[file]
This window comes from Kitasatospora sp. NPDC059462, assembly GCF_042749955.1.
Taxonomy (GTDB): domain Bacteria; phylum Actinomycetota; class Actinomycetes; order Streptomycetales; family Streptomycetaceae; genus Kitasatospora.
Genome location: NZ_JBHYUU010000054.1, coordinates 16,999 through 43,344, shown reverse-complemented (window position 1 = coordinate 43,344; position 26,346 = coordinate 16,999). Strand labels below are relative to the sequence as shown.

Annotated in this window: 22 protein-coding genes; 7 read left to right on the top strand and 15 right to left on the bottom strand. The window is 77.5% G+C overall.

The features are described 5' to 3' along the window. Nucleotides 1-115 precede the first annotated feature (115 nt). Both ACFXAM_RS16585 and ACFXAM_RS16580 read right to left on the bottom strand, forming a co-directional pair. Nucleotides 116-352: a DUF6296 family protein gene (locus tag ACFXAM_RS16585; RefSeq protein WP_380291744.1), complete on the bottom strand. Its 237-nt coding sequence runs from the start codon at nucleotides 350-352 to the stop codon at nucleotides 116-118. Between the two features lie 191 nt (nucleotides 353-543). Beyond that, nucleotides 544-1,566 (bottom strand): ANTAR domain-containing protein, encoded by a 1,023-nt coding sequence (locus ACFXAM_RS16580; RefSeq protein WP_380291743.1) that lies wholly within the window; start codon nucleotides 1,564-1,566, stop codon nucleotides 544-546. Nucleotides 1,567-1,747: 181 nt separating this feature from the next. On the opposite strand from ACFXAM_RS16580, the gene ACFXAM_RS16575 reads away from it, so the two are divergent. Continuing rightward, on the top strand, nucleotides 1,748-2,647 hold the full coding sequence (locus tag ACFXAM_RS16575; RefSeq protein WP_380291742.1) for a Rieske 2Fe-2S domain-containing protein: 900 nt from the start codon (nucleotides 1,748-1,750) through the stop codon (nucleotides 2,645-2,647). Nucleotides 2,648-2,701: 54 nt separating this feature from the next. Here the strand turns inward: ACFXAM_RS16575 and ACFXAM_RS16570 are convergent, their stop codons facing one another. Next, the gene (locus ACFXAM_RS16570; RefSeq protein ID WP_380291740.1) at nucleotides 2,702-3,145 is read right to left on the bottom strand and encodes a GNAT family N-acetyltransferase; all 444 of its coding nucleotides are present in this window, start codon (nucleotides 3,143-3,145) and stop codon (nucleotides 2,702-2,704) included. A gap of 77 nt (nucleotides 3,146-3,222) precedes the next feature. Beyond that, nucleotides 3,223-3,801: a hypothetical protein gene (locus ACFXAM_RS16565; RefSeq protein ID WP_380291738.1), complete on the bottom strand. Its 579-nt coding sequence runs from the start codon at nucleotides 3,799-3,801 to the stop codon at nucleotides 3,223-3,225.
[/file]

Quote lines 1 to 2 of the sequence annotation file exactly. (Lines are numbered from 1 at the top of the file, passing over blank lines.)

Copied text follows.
This window comes from Kitasatospora sp. NPDC059462, assembly GCF_042749955.1.
Taxonomy (GTDB): domain Bacteria; phylum Actinomycetota; class Actinomycetes; order Streptomycetales; family Streptomycetaceae; genus Kitasatospora.